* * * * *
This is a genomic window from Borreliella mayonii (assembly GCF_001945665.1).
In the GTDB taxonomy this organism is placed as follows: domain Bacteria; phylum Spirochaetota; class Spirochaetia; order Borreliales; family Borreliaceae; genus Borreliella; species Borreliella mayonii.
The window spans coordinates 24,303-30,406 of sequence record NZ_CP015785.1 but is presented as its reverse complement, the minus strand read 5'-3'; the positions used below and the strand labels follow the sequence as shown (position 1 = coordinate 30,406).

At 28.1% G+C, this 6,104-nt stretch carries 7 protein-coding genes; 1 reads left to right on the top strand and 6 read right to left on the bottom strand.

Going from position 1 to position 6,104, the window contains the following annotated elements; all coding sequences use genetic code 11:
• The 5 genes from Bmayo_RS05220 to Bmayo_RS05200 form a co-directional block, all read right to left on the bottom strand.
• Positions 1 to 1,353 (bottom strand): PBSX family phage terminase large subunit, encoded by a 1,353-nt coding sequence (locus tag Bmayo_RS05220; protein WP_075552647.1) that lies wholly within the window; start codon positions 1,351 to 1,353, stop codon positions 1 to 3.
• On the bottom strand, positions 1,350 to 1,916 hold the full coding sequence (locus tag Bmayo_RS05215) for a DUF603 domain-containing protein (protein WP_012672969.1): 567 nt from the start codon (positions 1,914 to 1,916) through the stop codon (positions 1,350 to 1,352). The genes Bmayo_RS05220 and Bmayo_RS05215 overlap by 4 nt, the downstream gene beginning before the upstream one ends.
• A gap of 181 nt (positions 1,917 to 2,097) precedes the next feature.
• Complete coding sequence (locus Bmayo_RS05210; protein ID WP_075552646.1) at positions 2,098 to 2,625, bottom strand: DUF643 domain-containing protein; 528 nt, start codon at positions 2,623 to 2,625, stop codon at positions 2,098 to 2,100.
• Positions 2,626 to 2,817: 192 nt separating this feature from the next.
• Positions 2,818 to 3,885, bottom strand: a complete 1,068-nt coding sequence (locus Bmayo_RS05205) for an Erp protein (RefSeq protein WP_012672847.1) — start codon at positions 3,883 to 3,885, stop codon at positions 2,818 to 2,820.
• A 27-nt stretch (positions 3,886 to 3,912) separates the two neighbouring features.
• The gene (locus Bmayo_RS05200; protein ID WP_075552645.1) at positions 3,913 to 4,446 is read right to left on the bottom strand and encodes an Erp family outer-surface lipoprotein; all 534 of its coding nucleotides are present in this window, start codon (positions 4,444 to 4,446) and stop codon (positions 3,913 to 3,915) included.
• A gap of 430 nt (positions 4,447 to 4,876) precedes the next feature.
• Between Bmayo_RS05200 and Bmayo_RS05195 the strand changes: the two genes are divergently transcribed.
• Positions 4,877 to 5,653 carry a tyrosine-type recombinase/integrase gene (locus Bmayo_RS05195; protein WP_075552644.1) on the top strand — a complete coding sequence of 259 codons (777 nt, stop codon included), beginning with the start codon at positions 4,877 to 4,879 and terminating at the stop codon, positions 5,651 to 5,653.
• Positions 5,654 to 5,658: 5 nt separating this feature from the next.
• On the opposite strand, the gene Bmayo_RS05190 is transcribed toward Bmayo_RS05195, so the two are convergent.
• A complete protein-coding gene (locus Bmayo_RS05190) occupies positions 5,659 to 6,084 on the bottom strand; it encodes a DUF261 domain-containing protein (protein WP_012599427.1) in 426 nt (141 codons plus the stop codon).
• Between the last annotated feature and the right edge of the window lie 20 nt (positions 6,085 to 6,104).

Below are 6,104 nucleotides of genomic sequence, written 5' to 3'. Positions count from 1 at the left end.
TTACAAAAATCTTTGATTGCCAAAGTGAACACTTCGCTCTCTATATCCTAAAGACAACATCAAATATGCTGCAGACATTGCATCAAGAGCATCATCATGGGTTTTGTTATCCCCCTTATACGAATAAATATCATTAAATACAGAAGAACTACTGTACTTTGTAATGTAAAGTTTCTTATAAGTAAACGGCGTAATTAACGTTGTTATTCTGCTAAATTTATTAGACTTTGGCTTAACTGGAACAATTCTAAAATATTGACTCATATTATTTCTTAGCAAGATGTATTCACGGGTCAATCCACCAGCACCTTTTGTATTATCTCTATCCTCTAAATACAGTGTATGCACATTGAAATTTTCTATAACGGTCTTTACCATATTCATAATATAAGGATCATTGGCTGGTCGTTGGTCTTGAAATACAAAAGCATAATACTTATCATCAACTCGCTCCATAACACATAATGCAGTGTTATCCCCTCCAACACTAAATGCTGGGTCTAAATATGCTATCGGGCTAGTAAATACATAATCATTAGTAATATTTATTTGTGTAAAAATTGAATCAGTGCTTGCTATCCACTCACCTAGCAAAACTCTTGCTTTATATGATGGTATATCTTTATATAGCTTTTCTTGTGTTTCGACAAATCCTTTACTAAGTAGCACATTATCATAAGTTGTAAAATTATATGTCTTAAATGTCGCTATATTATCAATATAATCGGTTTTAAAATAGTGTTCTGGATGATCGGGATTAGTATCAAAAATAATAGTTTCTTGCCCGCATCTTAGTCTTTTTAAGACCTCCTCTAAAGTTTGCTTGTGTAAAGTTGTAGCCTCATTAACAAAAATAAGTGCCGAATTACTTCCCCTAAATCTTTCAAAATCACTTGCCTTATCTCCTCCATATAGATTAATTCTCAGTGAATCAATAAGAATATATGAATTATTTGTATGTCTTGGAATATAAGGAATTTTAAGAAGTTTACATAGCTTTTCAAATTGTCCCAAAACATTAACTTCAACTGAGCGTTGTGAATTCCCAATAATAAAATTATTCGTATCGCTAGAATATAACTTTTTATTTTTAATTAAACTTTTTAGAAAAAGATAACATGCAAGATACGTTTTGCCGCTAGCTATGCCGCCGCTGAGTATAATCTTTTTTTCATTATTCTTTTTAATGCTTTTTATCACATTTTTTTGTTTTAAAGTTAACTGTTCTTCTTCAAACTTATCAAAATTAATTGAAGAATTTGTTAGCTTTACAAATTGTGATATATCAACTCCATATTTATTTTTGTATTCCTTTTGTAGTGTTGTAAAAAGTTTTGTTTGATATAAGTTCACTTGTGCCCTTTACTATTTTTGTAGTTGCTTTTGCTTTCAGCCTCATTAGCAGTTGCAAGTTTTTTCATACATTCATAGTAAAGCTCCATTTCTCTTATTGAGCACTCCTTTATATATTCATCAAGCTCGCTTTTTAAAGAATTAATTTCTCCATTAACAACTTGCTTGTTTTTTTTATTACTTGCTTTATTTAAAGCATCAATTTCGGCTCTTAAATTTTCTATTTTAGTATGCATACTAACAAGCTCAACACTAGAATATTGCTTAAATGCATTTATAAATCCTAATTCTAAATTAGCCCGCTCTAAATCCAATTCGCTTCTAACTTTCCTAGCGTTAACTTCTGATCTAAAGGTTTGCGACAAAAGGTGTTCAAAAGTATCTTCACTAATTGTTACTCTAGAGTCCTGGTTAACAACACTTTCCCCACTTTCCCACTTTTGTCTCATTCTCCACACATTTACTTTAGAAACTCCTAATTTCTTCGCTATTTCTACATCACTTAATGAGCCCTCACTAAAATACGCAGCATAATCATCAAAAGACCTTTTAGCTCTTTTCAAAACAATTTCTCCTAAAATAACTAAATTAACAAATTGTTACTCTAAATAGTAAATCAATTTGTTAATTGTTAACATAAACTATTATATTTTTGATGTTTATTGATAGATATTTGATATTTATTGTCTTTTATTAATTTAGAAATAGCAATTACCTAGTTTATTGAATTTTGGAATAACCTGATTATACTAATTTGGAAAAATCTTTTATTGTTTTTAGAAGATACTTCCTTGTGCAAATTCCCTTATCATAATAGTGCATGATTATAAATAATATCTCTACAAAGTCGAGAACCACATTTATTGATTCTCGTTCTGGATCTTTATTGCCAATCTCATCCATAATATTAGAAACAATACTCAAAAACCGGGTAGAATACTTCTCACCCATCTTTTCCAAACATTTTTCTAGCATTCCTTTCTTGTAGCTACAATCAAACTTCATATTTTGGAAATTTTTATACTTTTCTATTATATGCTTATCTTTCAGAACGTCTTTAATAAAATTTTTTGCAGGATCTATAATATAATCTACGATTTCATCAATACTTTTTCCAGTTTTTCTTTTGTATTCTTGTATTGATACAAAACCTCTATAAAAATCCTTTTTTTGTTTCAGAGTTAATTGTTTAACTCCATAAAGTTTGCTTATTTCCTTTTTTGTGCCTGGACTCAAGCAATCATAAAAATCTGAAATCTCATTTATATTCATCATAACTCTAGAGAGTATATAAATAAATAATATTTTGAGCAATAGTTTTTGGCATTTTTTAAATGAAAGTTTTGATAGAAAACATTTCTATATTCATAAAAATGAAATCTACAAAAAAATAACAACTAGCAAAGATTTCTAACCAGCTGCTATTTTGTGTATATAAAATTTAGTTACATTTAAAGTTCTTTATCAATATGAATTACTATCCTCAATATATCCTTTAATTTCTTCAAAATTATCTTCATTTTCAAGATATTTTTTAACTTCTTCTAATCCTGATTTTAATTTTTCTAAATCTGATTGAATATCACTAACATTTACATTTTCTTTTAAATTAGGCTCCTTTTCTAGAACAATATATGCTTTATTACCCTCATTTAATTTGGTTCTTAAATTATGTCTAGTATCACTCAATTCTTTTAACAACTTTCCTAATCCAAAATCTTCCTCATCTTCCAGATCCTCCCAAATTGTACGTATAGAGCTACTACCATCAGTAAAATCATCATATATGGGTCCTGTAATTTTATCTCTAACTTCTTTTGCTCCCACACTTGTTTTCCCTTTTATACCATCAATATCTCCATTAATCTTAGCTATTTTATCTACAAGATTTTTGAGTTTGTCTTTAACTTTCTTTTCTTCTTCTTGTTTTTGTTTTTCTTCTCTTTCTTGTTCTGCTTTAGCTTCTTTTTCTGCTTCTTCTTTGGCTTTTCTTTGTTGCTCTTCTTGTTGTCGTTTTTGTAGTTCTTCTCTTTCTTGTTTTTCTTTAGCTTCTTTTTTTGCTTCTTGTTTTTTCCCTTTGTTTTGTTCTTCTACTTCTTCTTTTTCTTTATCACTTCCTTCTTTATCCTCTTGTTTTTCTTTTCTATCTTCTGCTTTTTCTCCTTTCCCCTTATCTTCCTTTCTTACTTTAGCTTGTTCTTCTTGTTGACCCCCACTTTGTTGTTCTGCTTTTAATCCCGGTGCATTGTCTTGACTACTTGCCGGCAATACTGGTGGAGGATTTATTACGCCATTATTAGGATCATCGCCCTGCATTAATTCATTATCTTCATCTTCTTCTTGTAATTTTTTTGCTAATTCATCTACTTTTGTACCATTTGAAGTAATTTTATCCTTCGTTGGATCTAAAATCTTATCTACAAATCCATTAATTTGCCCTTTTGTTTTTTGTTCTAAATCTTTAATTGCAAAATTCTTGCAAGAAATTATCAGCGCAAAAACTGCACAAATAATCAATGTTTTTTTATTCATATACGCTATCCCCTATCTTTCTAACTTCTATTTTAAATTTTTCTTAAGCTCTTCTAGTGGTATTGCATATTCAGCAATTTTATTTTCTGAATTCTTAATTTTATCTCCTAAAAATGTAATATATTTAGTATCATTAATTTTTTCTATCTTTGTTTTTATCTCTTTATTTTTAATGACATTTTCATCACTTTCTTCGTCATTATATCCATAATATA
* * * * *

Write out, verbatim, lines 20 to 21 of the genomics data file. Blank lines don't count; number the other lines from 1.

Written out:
• A complete protein-coding gene (locus Bmayo_RS05190) occupies positions 5,659 to 6,084 on the bottom strand; it encodes a DUF261 domain-containing protein (protein WP_012599427.1) in 426 nt (141 codons plus the stop codon).
• Between the last annotated feature and the right edge of the window lie 20 nt (positions 6,085 to 6,104).